[16] Defendants contend finally that Austin's rights were terminated or limited by the execution of the written instrument of March 28, 1935, in which Porter quitclaimed to the Hallmark Oil Company, Inc., all his interest or rights under the agreement of October 30th. The trial court found that this agreement was not entered into in good faith and was not supported by consideration. There is no need to consider defendants' contention that the finding of lack of good faith is unsupported by the evidence, for even assuming its execution in good faith, the instrument did not prejudice Austin's rights. Porter could not effectively abandon a contract when the performance of his obligations thereunder had previously been assumed by Austin with the agreement of all concerned. At the time of the purported quitclaim the Hallmark company was aware of the assignment of November 2nd, and Austin's rights are therefore clearly entitled to protection. (Schiffman v. Richfield Oil Co., supra.) La Laguna Ranch Co. v. Dodge, supra, insofar as it is cited in support of defendants' contention, does not apply to the present case. It was there held that a lessee's voluntary surrender of a leasehold by a quitclaim deed terminated the interests of holders of overriding royalties created out of estate of the lessee. In the present case, the leasehold remained intact at all times and was unaffected by the quitclaim executed on March 28th.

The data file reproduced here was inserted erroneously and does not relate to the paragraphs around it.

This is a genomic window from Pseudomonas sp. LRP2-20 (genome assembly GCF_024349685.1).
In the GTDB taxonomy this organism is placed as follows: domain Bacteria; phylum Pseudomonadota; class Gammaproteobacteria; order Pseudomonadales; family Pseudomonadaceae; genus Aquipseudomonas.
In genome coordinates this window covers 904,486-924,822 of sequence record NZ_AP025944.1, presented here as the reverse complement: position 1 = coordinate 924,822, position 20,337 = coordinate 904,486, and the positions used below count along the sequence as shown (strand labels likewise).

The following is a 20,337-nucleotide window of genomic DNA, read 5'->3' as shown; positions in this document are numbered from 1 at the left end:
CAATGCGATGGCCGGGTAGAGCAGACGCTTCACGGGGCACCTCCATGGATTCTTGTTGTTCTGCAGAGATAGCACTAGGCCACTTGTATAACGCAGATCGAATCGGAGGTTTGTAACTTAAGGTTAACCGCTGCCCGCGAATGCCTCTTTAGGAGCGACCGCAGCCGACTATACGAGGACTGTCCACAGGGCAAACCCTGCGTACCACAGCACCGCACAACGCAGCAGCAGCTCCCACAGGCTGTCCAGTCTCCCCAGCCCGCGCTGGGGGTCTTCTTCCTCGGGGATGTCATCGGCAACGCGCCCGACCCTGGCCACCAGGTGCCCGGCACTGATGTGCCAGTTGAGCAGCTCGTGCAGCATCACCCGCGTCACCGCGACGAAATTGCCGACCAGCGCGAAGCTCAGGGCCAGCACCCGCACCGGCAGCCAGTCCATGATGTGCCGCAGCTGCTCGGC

[17] The original complaint in this action was filed on February 2, 1937, nearly two years after John Austin was ousted from the enterprise. Between April 9, 1935, and February 2, 1937, the Hallmark Oil Company spent large sums of money in completing the project, and John Porter, who could have elucidated the transactions on which Austin based his claim to an interest in the leasehold, died. The trial court rejected defendants' contention that under these circumstances plaintiffs were guilty of laches as a matter of law. The existence of laches is determined by the trial court in the light of the facts and circumstances of the particular case. (Fry v. Board of Education, 17 Cal. 2d 753 [112 P.2d 229]; Toomey v. Toomey, 13 Cal. 2d 317 [89 P.2d 634]; Wolpert [21 Cal. 2d 735] v. Gripton, 213 Cal. 474 [2 P.2d 767]; Newport v. Hatton, 195 Cal. 132 [231 P. 987]; Brown v. State Personnel Board, 43 Cal. App. 2d 70 [110 P.2d 497]; see 10 Cal.Jur. 520.) [18a] In the present case there was an explanation for the alleged delay. Under the agreement of October 30th, Austin was not entitled to share in the proceeds from the leasehold until the property was fully developed, and at the date of his removal only the first well had been brought into production. There was evidence indicating that Austin made efforts to reach a conciliatory agreement with defendants, which were met with evasion and delay. [19] A defendant may be estopped from urging the defense of laches where his conduct contributed to the delay. (Smetherham v. Laundry Worker's Union, 44 Cal. App. 2d 131 [111 P.2d 948]; Powell v. Oak Ridge Orchards Co., 84 Cal. App. 714 [258 P. 636]; see 10 Cal.Jur. 535.) Moreover, the mere lapse of time without prejudice to defendants does not constitute laches. (Cohn v. Cohn, 7 Cal. 2d 1 [69 P.2d 969]; Wolpert v. Gripton, supra; McMahon v. Grimes, 206 Cal. 526 [275 P. 440; Newport v. Hatton, supra.) While the complaint was not filed until after the Hallmark Oil Company had spent large sums of money to complete the enterprise, its success was assured before Austin's ouster. The expenditures in the present case were not induced by the alleged delay in bringing this action, and the mere expenditure of money or effort on the part of a defendant is insufficient to show prejudice. (Verdugo Ca&ta;non Water Co. v. Verdugo, 152 Cal. 655 [93 P. 1021]; Lux v. Haggin, 69 Cal. 255 [4 P. 919, 10 P. 674]; see 10 Cal.Jur. 531.) [20] The death of a material witness is but one circumstance that the trial court considers in determining whether prejudice resulted from the lapse of time. (Goodfellow v. Barritt, 130 Cal. App. 548 [30 P.2d 740]; see 10 Cal.Jur. 532.) [18b] It does not appear that the trial court abused its discretion in refusing to sustain defendant's plea of laches. (See Suhr v. Lauterbach, 164 Cal. 591 [130 P. 2]; Brown v. State Personnel Board, supra.)